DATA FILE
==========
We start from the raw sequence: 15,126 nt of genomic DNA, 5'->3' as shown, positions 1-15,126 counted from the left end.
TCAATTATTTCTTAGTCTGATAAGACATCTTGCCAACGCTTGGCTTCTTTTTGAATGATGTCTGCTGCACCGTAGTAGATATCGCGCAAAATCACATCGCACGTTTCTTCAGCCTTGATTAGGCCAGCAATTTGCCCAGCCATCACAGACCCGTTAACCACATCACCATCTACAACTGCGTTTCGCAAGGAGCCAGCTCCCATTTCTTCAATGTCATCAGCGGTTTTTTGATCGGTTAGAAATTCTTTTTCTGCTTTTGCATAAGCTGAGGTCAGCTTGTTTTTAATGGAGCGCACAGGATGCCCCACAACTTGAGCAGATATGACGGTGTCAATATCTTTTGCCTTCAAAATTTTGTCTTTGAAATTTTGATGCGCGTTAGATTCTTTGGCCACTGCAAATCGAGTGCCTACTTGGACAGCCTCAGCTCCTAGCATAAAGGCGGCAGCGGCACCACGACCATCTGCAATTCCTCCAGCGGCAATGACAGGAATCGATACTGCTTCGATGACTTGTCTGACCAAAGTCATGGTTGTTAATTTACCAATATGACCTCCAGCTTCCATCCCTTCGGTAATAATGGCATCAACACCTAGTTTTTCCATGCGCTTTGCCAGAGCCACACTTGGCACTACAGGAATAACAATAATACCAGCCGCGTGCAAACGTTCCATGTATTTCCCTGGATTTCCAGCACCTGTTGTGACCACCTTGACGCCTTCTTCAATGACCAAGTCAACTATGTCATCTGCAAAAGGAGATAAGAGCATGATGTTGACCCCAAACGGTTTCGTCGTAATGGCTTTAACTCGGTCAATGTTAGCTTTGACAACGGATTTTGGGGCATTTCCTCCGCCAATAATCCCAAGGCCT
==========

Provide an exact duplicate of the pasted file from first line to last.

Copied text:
We start from the raw sequence: 15,126 nt of genomic DNA, 5'->3' as shown, positions 1-15,126 counted from the left end.
TCAATTATTTCTTAGTCTGATAAGACATCTTGCCAACGCTTGGCTTCTTTTTGAATGATGTCTGCTGCACCGTAGTAGATATCGCGCAAAATCACATCGCACGTTTCTTCAGCCTTGATTAGGCCAGCAATTTGCCCAGCCATCACAGACCCGTTAACCACATCACCATCTACAACTGCGTTTCGCAAGGAGCCAGCTCCCATTTCTTCAATGTCATCAGCGGTTTTTTGATCGGTTAGAAATTCTTTTTCTGCTTTTGCATAAGCTGAGGTCAGCTTGTTTTTAATGGAGCGCACAGGATGCCCCACAACTTGAGCAGATATGACGGTGTCAATATCTTTTGCCTTCAAAATTTTGTCTTTGAAATTTTGATGCGCGTTAGATTCTTTGGCCACTGCAAATCGAGTGCCTACTTGGACAGCCTCAGCTCCTAGCATAAAGGCGGCAGCGGCACCACGACCATCTGCAATTCCTCCAGCGGCAATGACAGGAATCGATACTGCTTCGATGACTTGTCTGACCAAAGTCATGGTTGTTAATTTACCAATATGACCTCCAGCTTCCATCCCTTCGGTAATAATGGCATCAACACCTAGTTTTTCCATGCGCTTTGCCAGAGCCACACTTGGCACTACAGGAATAACAATAATACCAGCCGCGTGCAAACGTTCCATGTATTTCCCTGGATTTCCAGCACCTGTTGTGACCACCTTGACGCCTTCTTCAATGACCAAGTCAACTATGTCATCTGCAAAAGGAGATAAGAGCATGATGTTGACCCCAAACGGTTTCGTCGTAATGGCTTTAACTCGGTCAATGTTAGCTTTGACAACGGATTTTGGGGCATTTCCTCCGCCAATAATCCCAAGGCCT